The Photographic Journal


Essay 90 • Nov 30th 2016

This is a short portrait series I shot in South Africa focusing on traditional healers, otherwise referred to as Sangomas or iNyanga. Western media might carelessly refer to them as ‘witch doctors’.

The reality in many African cities is that traditional cultural practices have become seamlessly fused with modern and contemporary lifestyles. Many of the healers I worked with are practicing Christians, all of them work modern jobs in major city centres.

I wanted to capture this eclectic fusion of modern and traditional as an authentic representation of contemporary African society not often shown or understood by Western media.



Alice Mann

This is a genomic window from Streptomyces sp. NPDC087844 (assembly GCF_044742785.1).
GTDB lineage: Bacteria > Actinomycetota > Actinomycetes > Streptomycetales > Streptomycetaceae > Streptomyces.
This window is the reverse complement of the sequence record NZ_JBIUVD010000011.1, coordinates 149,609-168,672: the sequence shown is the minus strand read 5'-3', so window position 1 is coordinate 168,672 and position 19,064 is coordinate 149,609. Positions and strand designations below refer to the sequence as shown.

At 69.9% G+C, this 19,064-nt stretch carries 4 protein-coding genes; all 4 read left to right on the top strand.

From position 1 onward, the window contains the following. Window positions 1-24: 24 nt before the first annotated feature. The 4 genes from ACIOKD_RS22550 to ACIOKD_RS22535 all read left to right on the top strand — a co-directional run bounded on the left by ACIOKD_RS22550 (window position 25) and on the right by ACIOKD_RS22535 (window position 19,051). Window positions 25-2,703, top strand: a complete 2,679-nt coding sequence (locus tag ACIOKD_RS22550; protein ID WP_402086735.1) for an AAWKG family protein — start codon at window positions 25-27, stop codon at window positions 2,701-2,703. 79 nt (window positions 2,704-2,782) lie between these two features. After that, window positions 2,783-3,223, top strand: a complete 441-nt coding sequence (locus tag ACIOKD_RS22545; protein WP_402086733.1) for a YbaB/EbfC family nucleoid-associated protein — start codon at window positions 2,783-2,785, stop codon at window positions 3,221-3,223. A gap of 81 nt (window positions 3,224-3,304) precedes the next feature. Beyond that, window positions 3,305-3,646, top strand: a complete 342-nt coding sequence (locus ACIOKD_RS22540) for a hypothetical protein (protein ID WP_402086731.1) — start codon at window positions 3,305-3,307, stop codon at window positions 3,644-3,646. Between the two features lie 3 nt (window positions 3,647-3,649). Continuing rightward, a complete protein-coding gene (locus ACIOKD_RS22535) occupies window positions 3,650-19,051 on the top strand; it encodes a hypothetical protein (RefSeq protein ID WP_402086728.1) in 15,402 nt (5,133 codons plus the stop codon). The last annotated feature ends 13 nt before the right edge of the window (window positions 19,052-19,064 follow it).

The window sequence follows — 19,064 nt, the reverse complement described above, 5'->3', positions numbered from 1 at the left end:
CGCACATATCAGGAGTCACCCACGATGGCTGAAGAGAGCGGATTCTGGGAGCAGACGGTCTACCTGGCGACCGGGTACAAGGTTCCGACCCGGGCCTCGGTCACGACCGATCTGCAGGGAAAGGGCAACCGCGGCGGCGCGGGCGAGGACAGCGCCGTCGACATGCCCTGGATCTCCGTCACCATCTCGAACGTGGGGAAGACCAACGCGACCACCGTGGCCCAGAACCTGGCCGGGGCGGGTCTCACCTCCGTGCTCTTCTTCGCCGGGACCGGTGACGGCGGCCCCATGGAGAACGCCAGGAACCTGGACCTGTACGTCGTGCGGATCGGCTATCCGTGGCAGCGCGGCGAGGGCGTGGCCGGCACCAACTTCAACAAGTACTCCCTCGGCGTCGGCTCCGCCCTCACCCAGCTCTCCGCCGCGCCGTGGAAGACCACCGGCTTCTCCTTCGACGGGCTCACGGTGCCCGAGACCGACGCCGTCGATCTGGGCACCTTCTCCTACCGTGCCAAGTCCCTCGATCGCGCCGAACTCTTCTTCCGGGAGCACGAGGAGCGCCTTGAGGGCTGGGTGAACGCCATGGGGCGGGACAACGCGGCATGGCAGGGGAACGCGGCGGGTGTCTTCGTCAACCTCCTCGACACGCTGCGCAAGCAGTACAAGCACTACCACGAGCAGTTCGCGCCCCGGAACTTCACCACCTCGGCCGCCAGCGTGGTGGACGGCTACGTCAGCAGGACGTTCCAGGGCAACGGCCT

I am a 24 year old South African artist and photographer based in between London and South Africa.

I graduated from the Michaelis School of Fine Art with a BA in Fine Art Photography, and moved to London in 2014, where I interned for photographers including Broomber and Chanarin, and Gideon Mendel.

I reference my childhood in post-apartheid South Africa as a catalyst for my photographic work, which focuses on racial stereotyping and “othering” in contemporary society and the complex politics of representation involved. I interrogate issues surrounding these themes through formal portraiture.